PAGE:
Shown at the Wi-Fi Planet 2003 show here, PCtels software offers a sneak peek at the wireless capabilities that Intel Corp. will extend into the standard hardware platform with its "Grantsdale" chipset next year. Using a bit of a laptops CPU power, the PCtel technology can transform a notebook or desktop PC into an access point, extending the reach of the network.
The PCtel Segue SAM (soft access module) was received by OEM vendors and their contract manufacturers, and products should enter the market next year, according to Ognjen Redzic, director of engineering for wireless software products.
"The idea is that when you go into a conference room somewhere with six other guys, youre not going to haul an access point with you—I know I dont," Redzic said. "But still, youre going to need to access the network. What [Segue SAM] does is it allows you to create your own wireless network anywhere you want, for extremely low cost."
PCtels Segue could deal another blow to the discrete-access-point market. Two weeks ago at an analyst briefing, Intel officials revealed the companys plans to incorporate access-point capabilities in GrantsdaLe, a k a Intels 875P chipset. When Intels Grantsdale ships, wireless vendors said at the time, the low-end access point market will be under severe price pressure, which PCtels SAM will only exacerbate.
Chicago-based PCtel will sell its solution directly to notebook manufacturers and devices makers for under $10, "in the low single digits," Redzic said. PCtel also plans to offer an end-user product early next year, Redzic added.
Still, PCtel will target the mobile market, while Intels current plans call for only its desktop products to include the soft AP capability. By doing so, PCtel looks to avoid going head to head against Intel. Logic board maker ASUSTek Computer Inc. of Taipei, has also announced plans to design its own soft AP solution, which it will ship as part of its ASUS@home program.
However, neither PCtels Segue or Intels Grantsdale will likely offer all of the features included in todays access points. "Intels integrated access point solution arriving in Q204 will provide an easy-to-use solution for home networks," said George Alfs, a spokesman for Intel.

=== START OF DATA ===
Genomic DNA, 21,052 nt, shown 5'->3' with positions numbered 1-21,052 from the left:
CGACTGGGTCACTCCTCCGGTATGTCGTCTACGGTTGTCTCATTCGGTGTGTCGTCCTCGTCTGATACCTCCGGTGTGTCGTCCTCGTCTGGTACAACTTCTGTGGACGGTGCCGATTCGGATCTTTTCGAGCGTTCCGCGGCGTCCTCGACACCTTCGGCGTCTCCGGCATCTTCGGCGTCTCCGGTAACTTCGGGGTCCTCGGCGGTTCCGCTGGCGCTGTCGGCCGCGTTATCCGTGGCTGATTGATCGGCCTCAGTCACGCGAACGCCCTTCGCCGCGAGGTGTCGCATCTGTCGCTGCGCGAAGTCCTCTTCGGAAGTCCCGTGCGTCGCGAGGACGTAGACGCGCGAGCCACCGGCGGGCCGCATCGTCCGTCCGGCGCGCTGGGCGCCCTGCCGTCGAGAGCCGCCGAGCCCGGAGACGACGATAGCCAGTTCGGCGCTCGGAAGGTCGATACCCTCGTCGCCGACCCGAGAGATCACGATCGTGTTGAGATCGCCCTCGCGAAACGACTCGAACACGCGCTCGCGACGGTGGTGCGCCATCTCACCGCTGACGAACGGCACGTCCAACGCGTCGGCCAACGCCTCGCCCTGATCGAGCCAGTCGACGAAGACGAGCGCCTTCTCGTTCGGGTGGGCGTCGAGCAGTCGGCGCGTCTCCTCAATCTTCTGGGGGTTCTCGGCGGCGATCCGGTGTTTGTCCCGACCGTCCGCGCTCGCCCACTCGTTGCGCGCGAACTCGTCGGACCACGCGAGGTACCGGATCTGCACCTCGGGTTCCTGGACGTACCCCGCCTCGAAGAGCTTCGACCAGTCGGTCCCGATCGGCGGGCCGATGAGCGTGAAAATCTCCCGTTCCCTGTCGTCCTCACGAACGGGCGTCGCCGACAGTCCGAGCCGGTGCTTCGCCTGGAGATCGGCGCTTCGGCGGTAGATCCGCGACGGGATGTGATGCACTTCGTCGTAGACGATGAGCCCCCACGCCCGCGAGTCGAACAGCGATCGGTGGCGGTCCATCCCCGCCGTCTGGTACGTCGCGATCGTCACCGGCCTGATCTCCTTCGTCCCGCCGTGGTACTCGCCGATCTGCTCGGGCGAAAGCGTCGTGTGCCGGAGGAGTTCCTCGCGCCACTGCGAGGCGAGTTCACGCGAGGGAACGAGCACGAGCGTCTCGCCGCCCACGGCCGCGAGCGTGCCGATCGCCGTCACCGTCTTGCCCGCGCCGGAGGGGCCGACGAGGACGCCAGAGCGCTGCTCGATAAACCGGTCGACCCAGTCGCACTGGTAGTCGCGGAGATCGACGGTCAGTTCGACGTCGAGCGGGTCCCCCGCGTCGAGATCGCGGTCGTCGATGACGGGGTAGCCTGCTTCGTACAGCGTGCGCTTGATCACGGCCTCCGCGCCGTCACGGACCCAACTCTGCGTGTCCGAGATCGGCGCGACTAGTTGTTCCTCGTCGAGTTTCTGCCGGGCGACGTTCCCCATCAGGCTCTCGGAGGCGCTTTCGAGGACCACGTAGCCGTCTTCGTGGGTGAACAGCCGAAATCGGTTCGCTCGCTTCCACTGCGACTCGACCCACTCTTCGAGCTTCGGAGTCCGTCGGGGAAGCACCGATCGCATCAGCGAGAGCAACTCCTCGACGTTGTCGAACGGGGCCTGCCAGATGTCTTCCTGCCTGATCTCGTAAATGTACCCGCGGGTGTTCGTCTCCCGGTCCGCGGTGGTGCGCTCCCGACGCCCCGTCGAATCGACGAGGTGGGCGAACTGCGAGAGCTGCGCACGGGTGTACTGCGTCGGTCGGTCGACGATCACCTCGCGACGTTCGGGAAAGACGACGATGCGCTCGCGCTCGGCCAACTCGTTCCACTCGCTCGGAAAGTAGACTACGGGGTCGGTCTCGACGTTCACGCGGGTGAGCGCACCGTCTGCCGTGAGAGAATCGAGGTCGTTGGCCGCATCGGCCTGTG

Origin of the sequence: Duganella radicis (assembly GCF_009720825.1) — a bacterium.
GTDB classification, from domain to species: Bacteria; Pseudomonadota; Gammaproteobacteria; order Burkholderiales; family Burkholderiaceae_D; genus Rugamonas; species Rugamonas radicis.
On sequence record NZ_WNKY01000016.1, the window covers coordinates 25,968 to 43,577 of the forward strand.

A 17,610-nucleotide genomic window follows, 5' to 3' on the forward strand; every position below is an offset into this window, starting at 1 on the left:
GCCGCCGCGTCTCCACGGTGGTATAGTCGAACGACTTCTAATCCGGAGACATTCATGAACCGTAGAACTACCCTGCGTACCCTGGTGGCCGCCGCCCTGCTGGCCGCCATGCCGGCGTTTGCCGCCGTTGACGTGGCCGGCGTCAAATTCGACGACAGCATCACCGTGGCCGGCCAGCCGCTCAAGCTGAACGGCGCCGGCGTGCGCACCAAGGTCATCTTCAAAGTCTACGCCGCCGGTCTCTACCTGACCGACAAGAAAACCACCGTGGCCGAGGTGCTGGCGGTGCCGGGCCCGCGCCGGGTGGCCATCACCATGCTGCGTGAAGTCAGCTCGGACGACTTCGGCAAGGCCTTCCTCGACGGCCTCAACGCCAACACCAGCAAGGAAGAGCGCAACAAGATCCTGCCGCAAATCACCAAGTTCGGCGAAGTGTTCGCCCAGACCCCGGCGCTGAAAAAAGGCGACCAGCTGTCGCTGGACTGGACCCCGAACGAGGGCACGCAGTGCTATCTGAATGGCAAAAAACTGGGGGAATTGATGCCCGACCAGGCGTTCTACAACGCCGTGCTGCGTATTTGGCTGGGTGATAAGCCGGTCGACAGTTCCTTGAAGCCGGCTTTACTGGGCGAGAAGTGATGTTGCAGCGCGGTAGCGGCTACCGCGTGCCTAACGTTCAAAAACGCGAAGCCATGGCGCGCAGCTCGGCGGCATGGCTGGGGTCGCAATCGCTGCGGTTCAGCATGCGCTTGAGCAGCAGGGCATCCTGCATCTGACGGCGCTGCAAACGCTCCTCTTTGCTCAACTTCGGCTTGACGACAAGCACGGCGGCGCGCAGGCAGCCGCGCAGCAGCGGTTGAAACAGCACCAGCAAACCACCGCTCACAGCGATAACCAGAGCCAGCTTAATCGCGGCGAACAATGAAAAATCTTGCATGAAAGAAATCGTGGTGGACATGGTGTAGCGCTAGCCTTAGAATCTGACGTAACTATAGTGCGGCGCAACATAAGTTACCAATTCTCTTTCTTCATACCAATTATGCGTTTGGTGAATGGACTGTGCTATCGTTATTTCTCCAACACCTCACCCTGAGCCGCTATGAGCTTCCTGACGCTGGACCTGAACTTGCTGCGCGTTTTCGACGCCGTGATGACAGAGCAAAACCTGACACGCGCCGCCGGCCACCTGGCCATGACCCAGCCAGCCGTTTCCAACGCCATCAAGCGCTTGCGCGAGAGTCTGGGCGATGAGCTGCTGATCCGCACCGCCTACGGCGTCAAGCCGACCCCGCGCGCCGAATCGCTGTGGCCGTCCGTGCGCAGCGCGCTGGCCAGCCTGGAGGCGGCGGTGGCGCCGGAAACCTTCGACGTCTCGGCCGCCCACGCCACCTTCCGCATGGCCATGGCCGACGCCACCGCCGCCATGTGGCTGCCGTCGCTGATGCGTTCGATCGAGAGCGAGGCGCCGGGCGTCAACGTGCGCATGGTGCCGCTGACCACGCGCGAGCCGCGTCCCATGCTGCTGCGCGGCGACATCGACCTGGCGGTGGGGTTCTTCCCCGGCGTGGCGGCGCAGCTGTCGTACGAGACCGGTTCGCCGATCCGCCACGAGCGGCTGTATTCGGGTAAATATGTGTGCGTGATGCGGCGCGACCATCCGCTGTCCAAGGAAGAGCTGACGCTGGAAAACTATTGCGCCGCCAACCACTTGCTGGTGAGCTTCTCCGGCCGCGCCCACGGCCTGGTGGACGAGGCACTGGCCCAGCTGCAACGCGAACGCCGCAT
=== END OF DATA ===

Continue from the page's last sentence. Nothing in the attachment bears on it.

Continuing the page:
However, allowing users to control the network could be problematic observed IT insiders. On one hand, IT managers may be able to eliminate scenarios when theyre called in to create temporary wireless nets to handle something like a business meeting, noted Les Vadasz, the former president of Intel Capital who retired in June.
On the other hand, a laptop makes a better client than an access point, said Ian Milne, a former systems engineer for fixed wireless provider SR Telecom Inc., based in Montreal.
"All of a sudden youre taking a notebook PC, then turning it into an access point. Im not sure thats a good idea," he said.
In return for the low-cost AP capability, however, users will be forced to reserve some CPU cycles to power the Segue client software. When PCtel was founded, the company designed the first controllerless 56Kbps modems, which used the PCs CPU to perform some of the work. The company took the same approach with its Segue SAM client, although Redzic said the Segues software driver required less than 10 percent of the CPU cycles of a 1GHz Pentium III processor to serve 17 notebook clients.
In addition, PCtels Segue currently works with only Intersil Corp.s 802.11g silicon, Redzic said. Over time, PCtel plans to add more silicon providers, he said.
The module can operate in one of three modes: as a pure access point, as a bridge, or in Internet Connection Sharing mode, where the module serves as a gateway, Redzic said. By the end of the year, PCtel plans to offer Wi-Fi Protected Access (WPA) support, he added.